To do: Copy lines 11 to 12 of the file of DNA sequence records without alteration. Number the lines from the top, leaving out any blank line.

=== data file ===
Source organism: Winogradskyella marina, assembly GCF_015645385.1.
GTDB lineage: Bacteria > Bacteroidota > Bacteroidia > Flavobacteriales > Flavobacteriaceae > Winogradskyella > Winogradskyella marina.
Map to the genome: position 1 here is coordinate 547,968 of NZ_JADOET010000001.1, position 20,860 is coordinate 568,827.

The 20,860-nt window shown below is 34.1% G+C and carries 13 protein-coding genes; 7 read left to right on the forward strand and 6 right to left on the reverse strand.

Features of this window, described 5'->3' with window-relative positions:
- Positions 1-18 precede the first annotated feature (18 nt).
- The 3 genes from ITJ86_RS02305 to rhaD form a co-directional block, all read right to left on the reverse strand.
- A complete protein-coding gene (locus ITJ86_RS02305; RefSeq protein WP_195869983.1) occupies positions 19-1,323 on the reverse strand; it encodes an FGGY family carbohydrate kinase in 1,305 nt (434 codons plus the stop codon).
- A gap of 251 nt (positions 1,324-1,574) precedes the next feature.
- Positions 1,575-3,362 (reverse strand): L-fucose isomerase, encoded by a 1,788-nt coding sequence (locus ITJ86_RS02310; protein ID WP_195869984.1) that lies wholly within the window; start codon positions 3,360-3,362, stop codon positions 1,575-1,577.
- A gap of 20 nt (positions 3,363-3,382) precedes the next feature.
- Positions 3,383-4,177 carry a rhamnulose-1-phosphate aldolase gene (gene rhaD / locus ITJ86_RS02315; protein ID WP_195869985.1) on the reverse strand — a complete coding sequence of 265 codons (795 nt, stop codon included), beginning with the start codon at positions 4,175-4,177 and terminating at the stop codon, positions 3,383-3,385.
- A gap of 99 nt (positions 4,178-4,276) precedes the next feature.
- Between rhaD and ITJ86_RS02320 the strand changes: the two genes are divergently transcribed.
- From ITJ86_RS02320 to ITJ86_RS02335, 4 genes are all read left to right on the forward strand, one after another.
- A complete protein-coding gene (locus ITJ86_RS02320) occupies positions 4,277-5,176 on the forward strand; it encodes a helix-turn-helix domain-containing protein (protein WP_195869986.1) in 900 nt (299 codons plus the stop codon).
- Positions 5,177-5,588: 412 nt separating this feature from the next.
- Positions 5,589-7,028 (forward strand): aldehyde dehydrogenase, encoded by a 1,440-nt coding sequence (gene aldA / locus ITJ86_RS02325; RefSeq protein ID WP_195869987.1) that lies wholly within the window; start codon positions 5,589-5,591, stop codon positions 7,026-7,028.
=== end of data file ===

- A gap of 20 nt (positions 3,363-3,382) precedes the next feature.
- Positions 3,383-4,177 carry a rhamnulose-1-phosphate aldolase gene (gene rhaD / locus ITJ86_RS02315; protein ID WP_195869985.1) on the reverse strand — a complete coding sequence of 265 codons (795 nt, stop codon included), beginning with the start codon at positions 4,175-4,177 and terminating at the stop codon, positions 3,383-3,385.